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What's in a name?

Wednesday, 18 May 2016


The name of the new university prompted considerable debate. Doug Jecks and WACAE pushed for University of Perth — in fact the guild was so keen it spent $70,000 in support.

“The student guild even paid to have a whole load of T-shirts printed, so for a while a lot of people were running around campus wearing the University of Perth on their chests,” Warren Snell recalls.

Then-Minister of Education Geoff Gallop rejected the idea, fearing it would give the university an unfair advantage attracting overseas fee-paying students.

According to The West Australian, a “collective sigh of relief” could be heard from Curtin, Murdoch and UWA.

Many argued the time had come for a university to be named after a woman, with suggestions including social worker Caroline Chisholm, authors Kath Walker and Aeneas Gunn, and politician Dame Enid Lyons. In an August 1990 letter to the editor in The West Australian, Jean Ritter put forward author and historian Mary Durack, but also advocated strongly for Yagan University of Western Australia, in honour of the local (male) Aboriginal warrior.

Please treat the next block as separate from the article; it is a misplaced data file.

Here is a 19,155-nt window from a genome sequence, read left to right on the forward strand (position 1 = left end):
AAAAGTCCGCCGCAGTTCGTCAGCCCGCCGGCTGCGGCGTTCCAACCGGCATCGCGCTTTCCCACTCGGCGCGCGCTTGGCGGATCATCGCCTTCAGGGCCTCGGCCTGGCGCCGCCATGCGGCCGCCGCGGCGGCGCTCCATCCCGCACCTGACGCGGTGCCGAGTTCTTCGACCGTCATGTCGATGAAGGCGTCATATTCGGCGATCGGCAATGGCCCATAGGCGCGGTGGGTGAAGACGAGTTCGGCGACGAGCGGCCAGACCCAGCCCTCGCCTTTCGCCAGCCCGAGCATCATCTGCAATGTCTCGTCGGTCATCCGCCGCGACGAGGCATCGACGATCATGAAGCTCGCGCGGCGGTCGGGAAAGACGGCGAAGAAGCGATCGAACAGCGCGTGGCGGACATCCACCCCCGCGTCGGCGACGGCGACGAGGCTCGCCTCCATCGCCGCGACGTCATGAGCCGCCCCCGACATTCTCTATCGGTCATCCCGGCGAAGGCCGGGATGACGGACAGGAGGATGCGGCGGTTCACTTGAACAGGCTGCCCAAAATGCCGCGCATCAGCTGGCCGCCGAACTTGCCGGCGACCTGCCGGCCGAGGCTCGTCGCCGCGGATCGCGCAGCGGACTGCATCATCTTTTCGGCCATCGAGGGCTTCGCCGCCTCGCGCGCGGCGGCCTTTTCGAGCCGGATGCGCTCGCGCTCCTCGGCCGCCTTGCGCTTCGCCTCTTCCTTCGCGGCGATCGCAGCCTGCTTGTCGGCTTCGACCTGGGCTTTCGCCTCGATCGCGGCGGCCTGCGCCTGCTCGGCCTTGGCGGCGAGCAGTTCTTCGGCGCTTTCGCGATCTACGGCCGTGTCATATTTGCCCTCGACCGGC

Other options included C.Y. O’Connor University for the engineer who oversaw the Goldfields Water Supply Scheme, though a group of WACAE students opposed this, citing his suicide after alcoholism and mental illness; in 1902 O’Connor shot himself as he rode his horse into the water at Robb Jetty.

WACAE education graduate Raeme Goves-Jacka began a campaign for Edith Cowan, a role model long admired by her mother. She wrote letters to Jecks and Gallop outlining Edith Cowan’s contribution to social justice and the nation’s political life, as the first woman elected to Australian parliament. Goves‑Jacka's passion and reasoning resonated with Gallop, who announced the name in September 1990.

According to Snell, the name came as a bit of a surprise, but people quickly saw its value and warmed to it. The Liberal Party weren’t yet ready to give up the University of Perth, though.

MLA Barry House put forward perhaps the most controversial idea, proposing a name swap between UWA and the new university. He told Parliament, “the University of Western Australia (should) be the name attached to a multi-campus university in the state, such as WACAE is, and the University of Perth would be ideally suited to a Perth-based university such as UWA as it stands today.”

What UWA might have thought of this swap isn’t recorded.


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